House Minority Leader Nancy Pelosi Calif. gestures during a news conference on Capitol Hill in Washington, Thursday, Nov. 3, 2011.  (AP Photo/J. Scott Applewhite)


A television report that questioned whether members of Congress are making investment decisions based on insider information drew a heated response from former House Speaker Nancy Pelosi, one of those highlighted.

A report on CBS' "60 minutes" on Sunday said Pelosi was among several lawmakers — including Republicans such as House Speaker John Boehner — who had profited from transactions that raised the possibility of conflicts of interest.

The report said Pelosi and her husband participated in a 2008 IPO involving Visa even as legislation that would have hurt credit card companies was being considered in the House. Pelosi was speaker at the time and the legislation failed to pass in that session.

In an exchange with CBS correspondent Steve Kroft, Pelosi denied that the transaction was a conflict of interest. And in a statement on Sunday, after the show aired, Pelosi spokesman Drew Hammill said the report failed to note her work for the rights of credit cardholders.

"Congress has never done more for consumers nor has the Congress passed more critical reforms of the credit card industry than under the Speakership of Nancy Pelosi," Hammill said.

It is not illegal for members of Congress to buy stocks or make land deals based on information they're privy to through their positions. And the profits are often substantial.

A recent study of House members' stock transactions showed them beating the markets' return by about 6 percentage points annually from 1985 to 2001. A 2004 study involving the same authors showed senators beating the market by 12 percentage points annually.

Those results "are way outside the boundaries of random luck," said the studies' lead author, Alan Ziobrowski, a business professor at Georgia State University.

Ziobrowski said Congress is preoccupied with three things: regulation, taxes and the federal budget.

"If you know a piece of legislation is coming down the line and you can trade in that, you can make a lot of money," he told

The "60 Minutes" piece was all the buzz on Capitol Hill on Monday, where House Majority Leader Eric Cantor (R-Va.) declined to say whether he would support a law making it illegal for members of Congress to engage in insider trading.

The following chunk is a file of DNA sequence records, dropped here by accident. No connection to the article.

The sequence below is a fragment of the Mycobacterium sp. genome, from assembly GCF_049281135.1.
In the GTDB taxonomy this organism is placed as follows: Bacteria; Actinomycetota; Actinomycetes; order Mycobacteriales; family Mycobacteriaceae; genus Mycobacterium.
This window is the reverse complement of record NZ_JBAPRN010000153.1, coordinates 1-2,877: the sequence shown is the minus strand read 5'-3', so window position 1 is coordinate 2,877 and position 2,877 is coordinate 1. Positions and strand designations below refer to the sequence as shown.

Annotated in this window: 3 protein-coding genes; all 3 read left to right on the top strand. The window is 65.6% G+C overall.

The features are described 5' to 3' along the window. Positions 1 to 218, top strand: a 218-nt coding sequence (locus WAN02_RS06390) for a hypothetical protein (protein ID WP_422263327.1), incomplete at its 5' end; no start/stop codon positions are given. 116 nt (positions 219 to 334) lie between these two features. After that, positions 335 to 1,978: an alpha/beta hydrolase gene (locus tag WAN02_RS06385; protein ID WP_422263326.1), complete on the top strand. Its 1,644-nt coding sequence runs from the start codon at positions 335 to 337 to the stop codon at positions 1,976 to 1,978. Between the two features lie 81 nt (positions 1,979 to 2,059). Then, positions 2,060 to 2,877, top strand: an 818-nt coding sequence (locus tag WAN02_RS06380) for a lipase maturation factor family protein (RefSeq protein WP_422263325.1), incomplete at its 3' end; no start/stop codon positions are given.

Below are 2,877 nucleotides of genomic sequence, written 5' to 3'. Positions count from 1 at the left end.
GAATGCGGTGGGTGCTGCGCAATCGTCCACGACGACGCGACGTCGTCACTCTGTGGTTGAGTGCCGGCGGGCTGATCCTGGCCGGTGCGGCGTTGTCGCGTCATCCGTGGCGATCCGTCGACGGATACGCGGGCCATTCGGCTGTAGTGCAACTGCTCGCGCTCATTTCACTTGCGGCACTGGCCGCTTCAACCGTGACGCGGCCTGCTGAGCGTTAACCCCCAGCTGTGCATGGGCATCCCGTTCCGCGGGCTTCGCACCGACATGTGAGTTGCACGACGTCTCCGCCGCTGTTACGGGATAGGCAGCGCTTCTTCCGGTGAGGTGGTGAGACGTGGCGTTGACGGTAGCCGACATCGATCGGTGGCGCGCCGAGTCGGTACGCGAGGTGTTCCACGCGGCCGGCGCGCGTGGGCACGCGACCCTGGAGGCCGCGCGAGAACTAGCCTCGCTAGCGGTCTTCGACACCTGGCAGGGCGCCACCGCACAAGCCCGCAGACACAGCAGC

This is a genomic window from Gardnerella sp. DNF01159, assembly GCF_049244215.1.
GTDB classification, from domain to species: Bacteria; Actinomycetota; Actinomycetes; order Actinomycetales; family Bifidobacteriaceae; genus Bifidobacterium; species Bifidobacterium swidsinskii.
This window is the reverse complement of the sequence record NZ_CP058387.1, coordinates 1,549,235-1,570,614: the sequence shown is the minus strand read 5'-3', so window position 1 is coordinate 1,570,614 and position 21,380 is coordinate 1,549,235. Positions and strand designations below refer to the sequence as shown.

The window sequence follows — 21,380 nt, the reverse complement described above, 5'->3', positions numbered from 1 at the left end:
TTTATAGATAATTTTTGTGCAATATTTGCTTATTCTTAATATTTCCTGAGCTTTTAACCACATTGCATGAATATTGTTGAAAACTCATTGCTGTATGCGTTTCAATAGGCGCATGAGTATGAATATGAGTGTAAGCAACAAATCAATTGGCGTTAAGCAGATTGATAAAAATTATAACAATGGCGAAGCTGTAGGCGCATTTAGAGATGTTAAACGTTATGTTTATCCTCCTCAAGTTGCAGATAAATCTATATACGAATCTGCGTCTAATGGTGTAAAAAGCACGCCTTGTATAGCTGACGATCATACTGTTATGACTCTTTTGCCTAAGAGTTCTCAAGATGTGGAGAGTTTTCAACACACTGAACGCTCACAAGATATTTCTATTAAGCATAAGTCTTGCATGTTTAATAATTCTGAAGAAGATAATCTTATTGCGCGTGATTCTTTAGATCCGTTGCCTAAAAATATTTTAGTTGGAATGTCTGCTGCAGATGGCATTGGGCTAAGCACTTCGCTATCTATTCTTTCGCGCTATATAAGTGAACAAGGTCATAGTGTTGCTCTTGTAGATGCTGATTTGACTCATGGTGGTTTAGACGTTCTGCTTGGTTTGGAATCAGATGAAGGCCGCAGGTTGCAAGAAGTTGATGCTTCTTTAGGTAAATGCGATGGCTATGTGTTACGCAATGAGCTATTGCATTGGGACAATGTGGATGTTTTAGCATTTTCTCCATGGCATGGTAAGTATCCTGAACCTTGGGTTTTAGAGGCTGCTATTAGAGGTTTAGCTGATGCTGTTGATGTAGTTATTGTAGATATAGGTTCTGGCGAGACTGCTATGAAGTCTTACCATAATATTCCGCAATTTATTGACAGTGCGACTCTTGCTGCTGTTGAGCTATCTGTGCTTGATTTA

"I'm not familiar with the details of the Stock Act, but I know it was mentioned in the program last night. My sense is that it requires more disclosure, I'm for increased disclosure, if there is any sense of impropriety or any appearance of that, we should take extra steps that the public's cynicism is addressed. We are not here to be hiding anything. I've always been very supportive of full disclosure," he said at a pen-and-pad discussion with reporters.

Cantor also dodged a question about whether members of Congress should be subject to the same insider trading laws as the ones restricting the finance professionals.

"I'm not as familiar with what triggers insider trading and the specifics of the laws. What I can tell you is that we are accountable to our constituents and we should be providing the kinds of information that would satisfy any kind of perception of impropriet," he said. "Many members don't actively trade in their portfolios, I don't. Full disclosure though can satisfy some of the questions; we should put that in place."

Pelosi's spokesman, Hammill, said the CBS report left out critical information. He said the legislation in question was passed out of the House Judiciary Committee on Oct. 3, 2008, the last day the House was in session before the election break that year and a time when the House was grappling with TARP. He noted that the next Congress passed the Credit Cardholders' Bill of Rights along with the Dodd-Frank legislation, which he called "a  stronger, more direct approach to addressing swipe fees."

Hammill also criticized CBS' use of one source for the report, conservative author and editor Peter Schweizer.

"It is very troubling that '60 Minutes' would base their reporting off of an already-discredited conservative author who has made a career of out attacking Democrats," Hammill said.

Schweizer is a research fellow at the Hoover Institution at Stanford University and is the editor of, a website focused on national security founded by conservative activist Andrew Breitbart.

In a follow-up story on Monday, CBS News said they had verified every piece of information included in the report.

CBS noted that the "60 Minutes" report also discussed transactions of Boehner and another Republican, Rep. Spencer Bachus, who denied any impropriety.

Boehner said he leaves daily transactions to a broker. "I have not made any decisions on day-to-day trading activities in my account," Boehner told "60 Minutes."

NBC News' Luke Russert and Frank Thorp contributed to this report.